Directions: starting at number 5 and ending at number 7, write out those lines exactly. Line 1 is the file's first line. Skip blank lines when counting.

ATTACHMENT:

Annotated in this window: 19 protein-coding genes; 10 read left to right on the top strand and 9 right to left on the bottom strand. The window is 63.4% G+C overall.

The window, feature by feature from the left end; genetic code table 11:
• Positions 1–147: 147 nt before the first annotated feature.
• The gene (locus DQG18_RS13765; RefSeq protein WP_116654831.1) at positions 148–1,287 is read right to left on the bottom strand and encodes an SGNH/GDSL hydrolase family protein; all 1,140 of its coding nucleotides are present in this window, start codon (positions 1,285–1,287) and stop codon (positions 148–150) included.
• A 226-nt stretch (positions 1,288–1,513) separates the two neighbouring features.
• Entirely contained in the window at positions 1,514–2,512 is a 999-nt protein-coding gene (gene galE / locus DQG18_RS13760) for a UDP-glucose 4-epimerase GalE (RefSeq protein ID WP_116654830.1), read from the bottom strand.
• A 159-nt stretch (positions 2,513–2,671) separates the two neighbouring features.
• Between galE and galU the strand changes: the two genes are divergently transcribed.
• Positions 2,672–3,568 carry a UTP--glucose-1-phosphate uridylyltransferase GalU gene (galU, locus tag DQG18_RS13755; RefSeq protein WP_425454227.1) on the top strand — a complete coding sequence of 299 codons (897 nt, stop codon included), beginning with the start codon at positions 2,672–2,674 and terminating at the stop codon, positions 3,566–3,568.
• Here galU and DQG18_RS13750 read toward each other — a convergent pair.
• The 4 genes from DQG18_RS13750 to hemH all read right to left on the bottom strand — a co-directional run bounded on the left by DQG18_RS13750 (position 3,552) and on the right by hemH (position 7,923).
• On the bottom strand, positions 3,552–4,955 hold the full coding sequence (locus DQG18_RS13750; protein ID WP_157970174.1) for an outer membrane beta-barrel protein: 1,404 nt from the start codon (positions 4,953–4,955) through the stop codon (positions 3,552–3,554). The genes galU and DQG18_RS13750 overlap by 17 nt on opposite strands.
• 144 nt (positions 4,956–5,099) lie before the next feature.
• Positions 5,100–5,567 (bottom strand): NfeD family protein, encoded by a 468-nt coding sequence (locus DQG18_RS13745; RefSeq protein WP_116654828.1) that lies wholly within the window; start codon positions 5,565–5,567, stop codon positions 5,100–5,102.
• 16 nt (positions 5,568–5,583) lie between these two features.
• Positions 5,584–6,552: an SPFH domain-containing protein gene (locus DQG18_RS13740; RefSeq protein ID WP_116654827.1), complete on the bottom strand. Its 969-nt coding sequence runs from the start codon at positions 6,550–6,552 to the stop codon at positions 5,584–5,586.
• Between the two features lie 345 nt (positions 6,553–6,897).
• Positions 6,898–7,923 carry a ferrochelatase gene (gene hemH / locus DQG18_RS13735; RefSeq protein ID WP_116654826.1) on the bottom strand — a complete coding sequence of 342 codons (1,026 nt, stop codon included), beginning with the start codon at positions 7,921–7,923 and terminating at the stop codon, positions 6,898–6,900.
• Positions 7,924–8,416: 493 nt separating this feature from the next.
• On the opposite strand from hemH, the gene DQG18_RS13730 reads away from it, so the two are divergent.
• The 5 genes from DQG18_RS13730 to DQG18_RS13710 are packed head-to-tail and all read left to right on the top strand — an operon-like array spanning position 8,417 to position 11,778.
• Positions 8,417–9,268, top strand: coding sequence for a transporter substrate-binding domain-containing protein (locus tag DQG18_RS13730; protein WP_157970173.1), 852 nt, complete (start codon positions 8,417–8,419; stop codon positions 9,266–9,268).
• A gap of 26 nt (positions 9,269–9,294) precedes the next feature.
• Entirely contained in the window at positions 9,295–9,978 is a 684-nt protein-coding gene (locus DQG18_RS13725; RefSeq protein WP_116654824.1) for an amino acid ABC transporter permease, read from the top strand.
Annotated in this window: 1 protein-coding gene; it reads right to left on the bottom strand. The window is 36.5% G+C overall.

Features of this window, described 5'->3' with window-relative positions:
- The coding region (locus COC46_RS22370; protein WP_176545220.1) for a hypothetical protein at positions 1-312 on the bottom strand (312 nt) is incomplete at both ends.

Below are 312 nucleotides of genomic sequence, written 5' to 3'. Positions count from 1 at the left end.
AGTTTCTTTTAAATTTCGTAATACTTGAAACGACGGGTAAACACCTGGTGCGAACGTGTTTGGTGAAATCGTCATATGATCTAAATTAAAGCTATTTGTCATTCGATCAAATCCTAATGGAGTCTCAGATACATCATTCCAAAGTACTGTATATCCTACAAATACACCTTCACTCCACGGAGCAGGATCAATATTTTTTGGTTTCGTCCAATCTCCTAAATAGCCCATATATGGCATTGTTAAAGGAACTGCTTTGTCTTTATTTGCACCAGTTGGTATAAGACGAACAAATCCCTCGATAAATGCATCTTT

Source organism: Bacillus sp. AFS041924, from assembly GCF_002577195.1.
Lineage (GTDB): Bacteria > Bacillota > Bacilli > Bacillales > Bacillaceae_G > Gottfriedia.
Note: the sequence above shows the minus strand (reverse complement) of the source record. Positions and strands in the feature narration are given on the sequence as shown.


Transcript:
• A 226-nt stretch (positions 1,288–1,513) separates the two neighbouring features.
• Entirely contained in the window at positions 1,514–2,512 is a 999-nt protein-coding gene (gene galE / locus DQG18_RS13760) for a UDP-glucose 4-epimerase GalE (RefSeq protein ID WP_116654830.1), read from the bottom strand.
• A 159-nt stretch (positions 2,513–2,671) separates the two neighbouring features.